C168_134_94 [/QUOTE] The best I've found: [code] C168_134_94 = 451591044633621500700127843125932943919387601290262860485200418433795934760393784972054631775554879954085888690144804817796633480540639229986141076270921955279078568333 # norm 2.823478e016 alpha 6.482150 e 4.730e013 rroots 5 skew: 3361097.76 c0: 307614352606874801585694333843444177201 c1: 1401169162224492060422172914867970 c2: 894215456445484381015296096 c3: 135179339454555085966 c4: 73678892093863 c5: 10197684 Y0: 134663146019366686167859460191928 Y1: 458872479559461347 # norm 2.559875e016 alpha 6.802294 e 4.533e013 rroots 3 skew: 3201711.31 c0: 1263970061965078222765677851115619674831 c1: 202421940857837946691009854043805 c2: 883109385510979954289052600 c3: 154827687975231270885 c4: 22102810195129 c5: 10778040 Y0: 133180642537639277642324211796970 Y1: 109998887046030013 # norm 2.459939e016 alpha 6.667674 e 4.313e013 rroots 3 skew: 1975697.11 c0: 324920921271212032847546328915881597625 c1: 48151046352838040184498268911605 c2: 1051996428693474022859339243 c3: 365477064513368583179 c4: 322817089512834 c5: 11671920 Y0: 131075223761471907716419321629736 Y1: 219812386093713251 [/code] 
Again, my thanks.

Anyone like to have a go at finding a poly for this C150 from Aliquot sequence 829332:3534?
[QUOTE]317861755950589524663668143654241775869683357813561272912580550015875979854007874694938191790792005111631751001246771609088835690096693017036893082583[/QUOTE] Thanks very much in advance! 
[offtopic]
please use code section instead of quote section. it makes the post very difficult to read on my twodollars terminals... [/offtopic] 
Whoops, sorry about that LaurV!

I'll run overnight starting at 1,000,000.

Here's the best one from a range that spanned from 1e6 to about 6.3e6:
[CODE]polynomial selection complete R0: 42871029888439449149155215493 R1: 110147580964787 A0: 211421791366353129151562921662744800 A1: 1558626214321169860712785635120 A2: 811722799717554488528036 A3: 3314064974445742552 A4: 1802001073407 A5: 2194920 skew 997647.75, size 1.297e014, alpha 7.112, combined = 5.049e012 rroots = 3 elapsed time 00:07:29[/CODE] 
Thanks a lot! My 31/2 day CPU search came up with a score of 6.348000e012. I'll test sieve both and see which is better.

As noted [URL="http://www.mersenneforum.org/showthread.php?p=379863#post379863"]here[/URL], I have a [URL="http://factordb.com/sequences.php?se=1&aq=7044&action=last20&fr=0&to=100"]c170[/URL] that is ready for GNFS. I will be running this starting in the fall since my local daytime temps limit me to ~1/2 my cores. A nice poly would be greatly appreciated for this number:[code]44372976609219605920970917073060893237104077933564785933283944210773143942177660972637693825980692133877619049897368796520149382235143537600699965770310835229937169064489[/code]Thanks to [URL="http://www.rechenkraft.net/yoyo//y_status_ecm.php"]yoyo[/URL] and [URL="http://www.mersenneforum.org/showthread.php?p=379563#post379563"]Batalov[/URL] for running ECM for me that is out of reach with my horsepower.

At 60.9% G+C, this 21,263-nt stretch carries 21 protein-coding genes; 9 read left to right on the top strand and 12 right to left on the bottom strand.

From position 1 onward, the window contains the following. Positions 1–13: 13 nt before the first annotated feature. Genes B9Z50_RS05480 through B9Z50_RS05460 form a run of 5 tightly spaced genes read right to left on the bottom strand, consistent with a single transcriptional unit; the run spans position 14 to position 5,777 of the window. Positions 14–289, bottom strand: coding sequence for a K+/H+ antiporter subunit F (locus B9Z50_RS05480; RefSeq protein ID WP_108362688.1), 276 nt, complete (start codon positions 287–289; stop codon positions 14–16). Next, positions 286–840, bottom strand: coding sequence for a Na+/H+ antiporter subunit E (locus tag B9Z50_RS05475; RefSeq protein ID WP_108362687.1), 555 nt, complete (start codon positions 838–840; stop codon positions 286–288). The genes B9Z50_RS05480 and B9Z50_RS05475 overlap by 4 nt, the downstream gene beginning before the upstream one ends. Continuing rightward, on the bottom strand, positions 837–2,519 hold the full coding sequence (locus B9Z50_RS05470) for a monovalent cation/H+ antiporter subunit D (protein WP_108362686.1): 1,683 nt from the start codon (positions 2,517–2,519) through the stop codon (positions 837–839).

Better metrics than Murphy_E ?
Hello all.
I've just done a moderately big GPU polynomial select for a C165, and, having trialsieved rather more polynomials than I usually do, reached the slightly unexpected position where the 17thbest polynomial by Murphy_E was overwhelmingly the best by actual sieving yield. I get the impression that Murphy_E is systematically larger for small leading coefficients; has anyone done empirical work on that scaling? Would it be worth trialsieving a thousand polynomials on my next big GNFS job (this would be an effort about the size of the GNFS job) and seeing if I can quantify the effect? 
How did your list of polynomials sort by the 'size' score? This is an integral by Bernstein that is independent of translation and skew, a higher score is better.

C165_134_120 poly request
Can someone have a go with a GNFS poly for this number?
[code] 459438041044149873293447911775750189334188171266352133449167595646830565714968065622756071729107336241581305604971832140291528446199347566513765523766901738465034561 [/code] Thanks in advance. 
Are the new CADO poly select tools available? Does anyone have them running yet? The paper they put out suggests their new tools find Escores about 5% better than msieve.
I don't have a linux environment with a GPU, and I believe CADO is linuxonly; am I mistaken? 
I'll run a little bit overnight and see if anything good comes up.

[CODE]expecting poly E from 6.54e013 to > 7.52e013
polynomial selection complete R0: 72282121430503005558365347862554 R1: 30143549754266929 A0: 10866930325383798521006629494754432253955 A1: 4586200568910877479742643013046673 A2: 1246880392864919530859391791 A3: 43030078174711951269 A4: 15521930381334 A5: 232848 skew 12300099.06, size 3.978e016, alpha 7.237, combined = 6.508e013 rroots = 3[/CODE] Best from an overnight run. 
Although the skew is a bit high, this poly sieves 5%10% better.